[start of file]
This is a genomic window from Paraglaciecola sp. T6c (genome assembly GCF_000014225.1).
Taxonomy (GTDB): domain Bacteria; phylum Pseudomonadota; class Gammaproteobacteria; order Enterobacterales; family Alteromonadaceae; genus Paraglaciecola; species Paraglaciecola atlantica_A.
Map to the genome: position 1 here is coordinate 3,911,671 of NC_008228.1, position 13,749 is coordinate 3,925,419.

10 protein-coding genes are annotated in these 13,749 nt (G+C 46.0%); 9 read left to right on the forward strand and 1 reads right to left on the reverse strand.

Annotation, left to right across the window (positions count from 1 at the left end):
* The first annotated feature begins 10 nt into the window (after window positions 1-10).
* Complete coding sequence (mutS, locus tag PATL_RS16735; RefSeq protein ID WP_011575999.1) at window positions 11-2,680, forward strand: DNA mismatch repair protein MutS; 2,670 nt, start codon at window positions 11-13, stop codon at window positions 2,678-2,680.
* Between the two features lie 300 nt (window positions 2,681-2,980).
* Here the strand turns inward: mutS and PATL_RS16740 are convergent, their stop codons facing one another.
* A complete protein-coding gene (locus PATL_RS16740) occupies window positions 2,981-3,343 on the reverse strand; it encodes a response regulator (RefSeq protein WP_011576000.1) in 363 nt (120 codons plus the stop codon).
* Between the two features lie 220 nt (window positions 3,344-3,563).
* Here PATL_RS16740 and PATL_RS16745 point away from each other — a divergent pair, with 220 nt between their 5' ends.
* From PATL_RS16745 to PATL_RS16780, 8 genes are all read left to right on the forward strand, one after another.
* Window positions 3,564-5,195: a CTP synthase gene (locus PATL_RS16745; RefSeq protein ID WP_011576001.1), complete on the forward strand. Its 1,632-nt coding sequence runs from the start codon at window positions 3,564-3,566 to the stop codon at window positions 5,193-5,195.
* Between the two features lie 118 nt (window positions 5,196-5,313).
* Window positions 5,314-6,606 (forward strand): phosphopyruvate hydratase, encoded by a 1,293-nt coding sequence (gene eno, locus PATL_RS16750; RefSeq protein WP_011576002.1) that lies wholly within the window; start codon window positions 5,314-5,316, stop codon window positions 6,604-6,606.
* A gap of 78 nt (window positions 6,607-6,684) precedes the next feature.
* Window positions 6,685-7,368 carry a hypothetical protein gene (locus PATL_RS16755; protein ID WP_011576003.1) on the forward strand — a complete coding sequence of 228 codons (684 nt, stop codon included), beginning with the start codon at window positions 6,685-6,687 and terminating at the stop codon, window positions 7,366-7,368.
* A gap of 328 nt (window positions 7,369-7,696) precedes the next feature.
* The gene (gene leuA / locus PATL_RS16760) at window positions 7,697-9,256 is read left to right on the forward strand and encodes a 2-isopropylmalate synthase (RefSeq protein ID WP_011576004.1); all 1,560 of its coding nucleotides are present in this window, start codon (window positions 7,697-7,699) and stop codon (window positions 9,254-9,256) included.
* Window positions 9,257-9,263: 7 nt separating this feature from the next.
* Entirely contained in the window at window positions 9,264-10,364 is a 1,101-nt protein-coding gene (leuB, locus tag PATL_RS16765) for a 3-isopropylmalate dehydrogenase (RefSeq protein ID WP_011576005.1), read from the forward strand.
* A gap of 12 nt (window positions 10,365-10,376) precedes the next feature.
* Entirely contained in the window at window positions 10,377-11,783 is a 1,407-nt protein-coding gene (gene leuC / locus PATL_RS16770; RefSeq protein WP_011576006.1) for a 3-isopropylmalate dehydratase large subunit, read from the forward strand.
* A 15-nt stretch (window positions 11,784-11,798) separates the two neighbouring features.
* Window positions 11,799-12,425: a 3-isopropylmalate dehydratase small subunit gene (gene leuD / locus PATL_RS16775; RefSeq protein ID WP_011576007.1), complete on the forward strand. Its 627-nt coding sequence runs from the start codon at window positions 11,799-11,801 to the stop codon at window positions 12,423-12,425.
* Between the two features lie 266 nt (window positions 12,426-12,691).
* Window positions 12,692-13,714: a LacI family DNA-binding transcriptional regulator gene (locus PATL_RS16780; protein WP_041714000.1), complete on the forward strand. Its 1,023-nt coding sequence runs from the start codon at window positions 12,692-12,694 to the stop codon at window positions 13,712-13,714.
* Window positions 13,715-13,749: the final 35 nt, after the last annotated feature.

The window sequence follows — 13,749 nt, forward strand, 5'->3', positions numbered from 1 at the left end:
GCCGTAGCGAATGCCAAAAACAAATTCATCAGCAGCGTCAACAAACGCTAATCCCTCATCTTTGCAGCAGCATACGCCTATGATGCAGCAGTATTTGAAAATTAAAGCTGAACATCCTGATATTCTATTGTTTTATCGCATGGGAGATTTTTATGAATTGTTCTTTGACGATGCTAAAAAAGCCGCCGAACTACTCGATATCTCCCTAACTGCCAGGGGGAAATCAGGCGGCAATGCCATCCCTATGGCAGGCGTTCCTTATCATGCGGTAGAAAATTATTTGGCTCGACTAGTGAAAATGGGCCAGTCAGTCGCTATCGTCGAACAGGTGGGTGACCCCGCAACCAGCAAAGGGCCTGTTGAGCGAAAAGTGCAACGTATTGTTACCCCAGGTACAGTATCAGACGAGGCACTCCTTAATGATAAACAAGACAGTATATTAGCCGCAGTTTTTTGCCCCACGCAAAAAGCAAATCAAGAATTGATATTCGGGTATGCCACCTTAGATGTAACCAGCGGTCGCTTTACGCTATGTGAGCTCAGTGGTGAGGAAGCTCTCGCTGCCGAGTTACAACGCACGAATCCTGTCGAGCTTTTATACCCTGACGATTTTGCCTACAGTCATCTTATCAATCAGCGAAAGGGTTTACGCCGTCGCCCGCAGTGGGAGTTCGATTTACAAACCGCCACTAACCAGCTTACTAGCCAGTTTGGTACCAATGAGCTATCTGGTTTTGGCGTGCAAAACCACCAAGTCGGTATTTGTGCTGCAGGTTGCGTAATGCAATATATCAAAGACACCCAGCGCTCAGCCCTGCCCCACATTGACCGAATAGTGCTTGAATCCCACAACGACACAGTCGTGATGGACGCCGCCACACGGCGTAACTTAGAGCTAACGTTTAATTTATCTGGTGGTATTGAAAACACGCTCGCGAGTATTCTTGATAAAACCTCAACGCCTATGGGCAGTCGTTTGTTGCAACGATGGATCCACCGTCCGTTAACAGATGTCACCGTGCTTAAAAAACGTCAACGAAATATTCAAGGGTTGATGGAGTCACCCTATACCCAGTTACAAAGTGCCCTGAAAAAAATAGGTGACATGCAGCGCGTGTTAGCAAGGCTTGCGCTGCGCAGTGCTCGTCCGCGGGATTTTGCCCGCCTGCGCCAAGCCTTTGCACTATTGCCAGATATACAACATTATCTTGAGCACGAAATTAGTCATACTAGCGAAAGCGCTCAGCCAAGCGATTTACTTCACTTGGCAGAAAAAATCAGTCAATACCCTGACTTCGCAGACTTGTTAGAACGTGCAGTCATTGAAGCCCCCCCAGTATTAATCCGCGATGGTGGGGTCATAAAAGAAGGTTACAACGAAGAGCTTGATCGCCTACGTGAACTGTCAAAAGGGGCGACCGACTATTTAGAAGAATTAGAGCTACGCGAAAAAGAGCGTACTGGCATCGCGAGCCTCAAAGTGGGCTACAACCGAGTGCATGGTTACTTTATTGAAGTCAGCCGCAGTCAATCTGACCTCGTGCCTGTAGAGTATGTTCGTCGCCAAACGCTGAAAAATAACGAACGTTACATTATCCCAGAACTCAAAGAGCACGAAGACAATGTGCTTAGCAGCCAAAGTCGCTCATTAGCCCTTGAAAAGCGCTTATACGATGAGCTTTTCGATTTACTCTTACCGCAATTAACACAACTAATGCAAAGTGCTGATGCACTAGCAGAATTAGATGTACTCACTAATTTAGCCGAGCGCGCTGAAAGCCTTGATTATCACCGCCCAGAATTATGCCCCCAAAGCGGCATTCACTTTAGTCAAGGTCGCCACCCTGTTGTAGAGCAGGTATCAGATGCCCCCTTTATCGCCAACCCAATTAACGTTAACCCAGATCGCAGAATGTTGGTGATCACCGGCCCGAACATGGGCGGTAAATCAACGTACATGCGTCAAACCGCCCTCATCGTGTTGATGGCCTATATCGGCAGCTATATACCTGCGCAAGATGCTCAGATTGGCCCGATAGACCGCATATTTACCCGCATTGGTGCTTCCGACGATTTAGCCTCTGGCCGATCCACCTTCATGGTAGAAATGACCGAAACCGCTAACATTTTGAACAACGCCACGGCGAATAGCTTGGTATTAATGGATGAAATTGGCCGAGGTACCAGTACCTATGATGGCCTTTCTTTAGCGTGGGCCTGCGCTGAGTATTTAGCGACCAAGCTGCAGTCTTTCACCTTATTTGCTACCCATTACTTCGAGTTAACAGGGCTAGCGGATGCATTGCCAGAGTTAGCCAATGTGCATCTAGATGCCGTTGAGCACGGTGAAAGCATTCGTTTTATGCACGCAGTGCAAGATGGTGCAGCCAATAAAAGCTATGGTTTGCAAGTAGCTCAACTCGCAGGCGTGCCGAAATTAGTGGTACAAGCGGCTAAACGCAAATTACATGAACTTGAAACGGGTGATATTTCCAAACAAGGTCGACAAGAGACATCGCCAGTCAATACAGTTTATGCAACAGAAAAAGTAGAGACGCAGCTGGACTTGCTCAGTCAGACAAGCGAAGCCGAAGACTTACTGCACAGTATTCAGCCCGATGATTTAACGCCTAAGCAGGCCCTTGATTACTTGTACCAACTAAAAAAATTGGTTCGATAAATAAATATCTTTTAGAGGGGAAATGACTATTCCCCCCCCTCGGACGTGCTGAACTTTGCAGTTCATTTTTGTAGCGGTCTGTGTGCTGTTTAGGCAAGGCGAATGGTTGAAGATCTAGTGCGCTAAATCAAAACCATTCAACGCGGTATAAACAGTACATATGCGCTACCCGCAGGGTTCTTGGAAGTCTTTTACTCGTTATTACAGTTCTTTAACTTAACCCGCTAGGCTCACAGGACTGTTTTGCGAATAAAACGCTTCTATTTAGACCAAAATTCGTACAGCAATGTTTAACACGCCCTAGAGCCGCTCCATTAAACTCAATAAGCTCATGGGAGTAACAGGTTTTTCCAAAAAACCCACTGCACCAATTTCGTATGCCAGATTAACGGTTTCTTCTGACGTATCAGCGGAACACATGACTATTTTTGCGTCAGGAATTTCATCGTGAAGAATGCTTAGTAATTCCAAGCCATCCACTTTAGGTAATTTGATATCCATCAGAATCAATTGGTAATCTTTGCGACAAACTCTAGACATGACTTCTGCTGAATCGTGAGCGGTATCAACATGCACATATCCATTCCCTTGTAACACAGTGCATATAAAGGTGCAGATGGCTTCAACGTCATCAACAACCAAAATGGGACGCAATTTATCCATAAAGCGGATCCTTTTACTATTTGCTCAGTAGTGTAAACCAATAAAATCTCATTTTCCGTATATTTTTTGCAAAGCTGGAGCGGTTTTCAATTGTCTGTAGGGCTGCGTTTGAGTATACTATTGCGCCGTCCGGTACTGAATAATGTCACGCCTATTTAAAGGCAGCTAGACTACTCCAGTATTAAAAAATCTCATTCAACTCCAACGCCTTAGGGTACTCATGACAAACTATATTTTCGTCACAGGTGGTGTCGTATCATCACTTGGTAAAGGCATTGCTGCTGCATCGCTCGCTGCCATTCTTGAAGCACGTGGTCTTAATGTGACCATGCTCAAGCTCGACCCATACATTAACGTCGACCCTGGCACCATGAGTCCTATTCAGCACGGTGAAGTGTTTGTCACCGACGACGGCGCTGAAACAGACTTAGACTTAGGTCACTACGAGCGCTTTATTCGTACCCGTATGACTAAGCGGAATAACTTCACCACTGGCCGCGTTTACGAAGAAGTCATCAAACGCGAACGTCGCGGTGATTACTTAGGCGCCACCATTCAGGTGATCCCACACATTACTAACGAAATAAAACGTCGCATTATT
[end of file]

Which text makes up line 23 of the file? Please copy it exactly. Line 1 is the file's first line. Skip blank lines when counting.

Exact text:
* A gap of 12 nt (window positions 10,365-10,376) precedes the next feature.